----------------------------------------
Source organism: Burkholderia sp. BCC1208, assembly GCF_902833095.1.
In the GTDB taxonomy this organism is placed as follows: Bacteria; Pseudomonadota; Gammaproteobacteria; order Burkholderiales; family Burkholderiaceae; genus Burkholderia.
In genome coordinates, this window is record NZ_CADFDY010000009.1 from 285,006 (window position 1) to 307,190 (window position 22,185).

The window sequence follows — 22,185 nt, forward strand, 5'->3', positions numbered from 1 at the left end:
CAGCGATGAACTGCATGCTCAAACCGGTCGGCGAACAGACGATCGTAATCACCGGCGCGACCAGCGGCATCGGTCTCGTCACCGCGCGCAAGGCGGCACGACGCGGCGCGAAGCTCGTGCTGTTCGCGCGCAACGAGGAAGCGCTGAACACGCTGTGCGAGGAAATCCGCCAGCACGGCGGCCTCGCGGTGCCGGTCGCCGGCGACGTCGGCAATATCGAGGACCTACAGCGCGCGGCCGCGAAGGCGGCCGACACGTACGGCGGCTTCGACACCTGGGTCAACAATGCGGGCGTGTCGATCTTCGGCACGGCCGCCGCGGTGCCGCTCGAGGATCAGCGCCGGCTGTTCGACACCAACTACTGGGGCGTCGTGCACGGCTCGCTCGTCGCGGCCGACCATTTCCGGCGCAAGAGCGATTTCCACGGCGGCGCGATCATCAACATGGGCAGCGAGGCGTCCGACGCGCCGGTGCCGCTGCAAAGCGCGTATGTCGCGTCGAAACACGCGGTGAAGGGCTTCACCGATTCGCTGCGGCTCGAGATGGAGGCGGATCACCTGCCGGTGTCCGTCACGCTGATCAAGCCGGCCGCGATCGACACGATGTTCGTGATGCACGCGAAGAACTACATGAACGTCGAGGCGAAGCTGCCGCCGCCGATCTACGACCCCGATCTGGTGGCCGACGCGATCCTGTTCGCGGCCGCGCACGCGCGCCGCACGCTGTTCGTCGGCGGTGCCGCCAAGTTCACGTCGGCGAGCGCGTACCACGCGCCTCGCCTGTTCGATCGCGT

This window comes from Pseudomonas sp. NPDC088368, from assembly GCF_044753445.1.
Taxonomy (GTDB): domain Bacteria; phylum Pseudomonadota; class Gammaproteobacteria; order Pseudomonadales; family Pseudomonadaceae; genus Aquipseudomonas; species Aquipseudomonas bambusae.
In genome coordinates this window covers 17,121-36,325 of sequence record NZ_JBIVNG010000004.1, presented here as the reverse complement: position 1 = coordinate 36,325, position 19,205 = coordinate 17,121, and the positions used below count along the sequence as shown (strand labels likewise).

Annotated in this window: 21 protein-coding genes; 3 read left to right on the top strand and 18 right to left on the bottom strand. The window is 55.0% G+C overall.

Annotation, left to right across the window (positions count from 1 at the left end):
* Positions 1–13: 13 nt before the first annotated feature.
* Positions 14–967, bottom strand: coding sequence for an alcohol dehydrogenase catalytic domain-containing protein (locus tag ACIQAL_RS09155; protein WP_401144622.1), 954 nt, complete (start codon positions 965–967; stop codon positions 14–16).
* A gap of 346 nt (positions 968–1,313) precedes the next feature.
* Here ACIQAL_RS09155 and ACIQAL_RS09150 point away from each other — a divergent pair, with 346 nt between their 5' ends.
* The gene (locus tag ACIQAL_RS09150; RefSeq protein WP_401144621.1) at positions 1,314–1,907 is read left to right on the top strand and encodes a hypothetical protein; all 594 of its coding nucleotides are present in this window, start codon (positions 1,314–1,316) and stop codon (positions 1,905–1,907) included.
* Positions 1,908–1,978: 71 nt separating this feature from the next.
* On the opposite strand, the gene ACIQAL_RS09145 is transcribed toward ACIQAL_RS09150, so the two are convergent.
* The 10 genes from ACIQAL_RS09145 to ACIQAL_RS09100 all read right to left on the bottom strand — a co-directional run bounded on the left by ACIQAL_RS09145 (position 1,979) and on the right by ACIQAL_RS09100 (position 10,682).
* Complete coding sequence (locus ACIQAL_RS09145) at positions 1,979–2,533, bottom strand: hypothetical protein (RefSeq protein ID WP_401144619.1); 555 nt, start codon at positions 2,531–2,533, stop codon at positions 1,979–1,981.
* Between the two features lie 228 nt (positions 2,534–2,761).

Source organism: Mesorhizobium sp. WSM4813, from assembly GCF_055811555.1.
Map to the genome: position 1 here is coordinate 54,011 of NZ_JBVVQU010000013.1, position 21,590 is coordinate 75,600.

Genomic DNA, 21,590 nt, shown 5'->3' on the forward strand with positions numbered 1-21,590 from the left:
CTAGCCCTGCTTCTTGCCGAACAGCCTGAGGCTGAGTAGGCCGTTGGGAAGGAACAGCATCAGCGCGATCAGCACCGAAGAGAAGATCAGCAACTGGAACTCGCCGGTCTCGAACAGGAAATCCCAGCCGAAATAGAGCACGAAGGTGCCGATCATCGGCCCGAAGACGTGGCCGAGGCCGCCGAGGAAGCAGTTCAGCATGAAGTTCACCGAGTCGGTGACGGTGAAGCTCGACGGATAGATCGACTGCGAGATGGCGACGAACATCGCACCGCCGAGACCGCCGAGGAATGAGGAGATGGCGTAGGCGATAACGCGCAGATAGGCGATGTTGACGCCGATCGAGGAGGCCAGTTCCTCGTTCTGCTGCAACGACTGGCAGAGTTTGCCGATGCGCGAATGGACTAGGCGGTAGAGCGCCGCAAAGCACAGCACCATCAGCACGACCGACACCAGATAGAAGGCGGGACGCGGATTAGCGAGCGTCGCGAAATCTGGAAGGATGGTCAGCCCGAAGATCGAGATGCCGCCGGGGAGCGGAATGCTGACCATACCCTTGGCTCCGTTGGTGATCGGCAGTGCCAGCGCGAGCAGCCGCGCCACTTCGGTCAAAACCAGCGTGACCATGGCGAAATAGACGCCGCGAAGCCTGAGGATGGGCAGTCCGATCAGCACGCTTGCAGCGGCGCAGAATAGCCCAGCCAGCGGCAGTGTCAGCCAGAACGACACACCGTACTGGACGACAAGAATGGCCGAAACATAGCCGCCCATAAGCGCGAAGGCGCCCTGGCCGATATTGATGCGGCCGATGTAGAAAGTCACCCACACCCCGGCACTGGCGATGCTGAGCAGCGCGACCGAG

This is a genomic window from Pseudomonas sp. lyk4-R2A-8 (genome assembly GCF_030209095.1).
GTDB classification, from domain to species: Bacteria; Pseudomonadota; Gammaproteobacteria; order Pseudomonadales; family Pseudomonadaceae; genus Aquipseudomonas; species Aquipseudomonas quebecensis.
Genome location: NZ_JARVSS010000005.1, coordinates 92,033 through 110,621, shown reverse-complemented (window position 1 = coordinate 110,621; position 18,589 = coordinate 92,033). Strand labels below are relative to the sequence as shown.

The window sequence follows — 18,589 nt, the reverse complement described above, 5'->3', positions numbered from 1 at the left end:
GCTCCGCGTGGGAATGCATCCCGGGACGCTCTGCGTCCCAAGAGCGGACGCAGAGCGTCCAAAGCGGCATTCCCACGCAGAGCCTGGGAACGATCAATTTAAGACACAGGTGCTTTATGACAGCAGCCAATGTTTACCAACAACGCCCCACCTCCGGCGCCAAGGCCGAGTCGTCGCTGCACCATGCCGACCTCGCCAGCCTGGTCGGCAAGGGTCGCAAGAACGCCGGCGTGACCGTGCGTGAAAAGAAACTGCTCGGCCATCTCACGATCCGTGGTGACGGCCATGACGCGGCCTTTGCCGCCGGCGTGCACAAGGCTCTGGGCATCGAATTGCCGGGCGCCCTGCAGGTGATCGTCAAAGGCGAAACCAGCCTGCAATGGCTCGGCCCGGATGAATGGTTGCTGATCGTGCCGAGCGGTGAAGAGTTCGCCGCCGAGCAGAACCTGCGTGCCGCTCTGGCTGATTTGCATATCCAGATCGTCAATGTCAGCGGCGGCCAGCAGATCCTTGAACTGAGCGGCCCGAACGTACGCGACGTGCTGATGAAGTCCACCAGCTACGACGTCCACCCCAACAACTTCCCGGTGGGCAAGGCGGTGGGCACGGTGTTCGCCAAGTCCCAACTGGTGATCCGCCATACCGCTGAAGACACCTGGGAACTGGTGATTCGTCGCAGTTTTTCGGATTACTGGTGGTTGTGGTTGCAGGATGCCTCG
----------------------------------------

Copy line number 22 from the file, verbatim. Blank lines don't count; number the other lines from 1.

Map to the genome: position 1 here is coordinate 54,011 of NZ_JBVVQU010000013.1, position 21,590 is coordinate 75,600.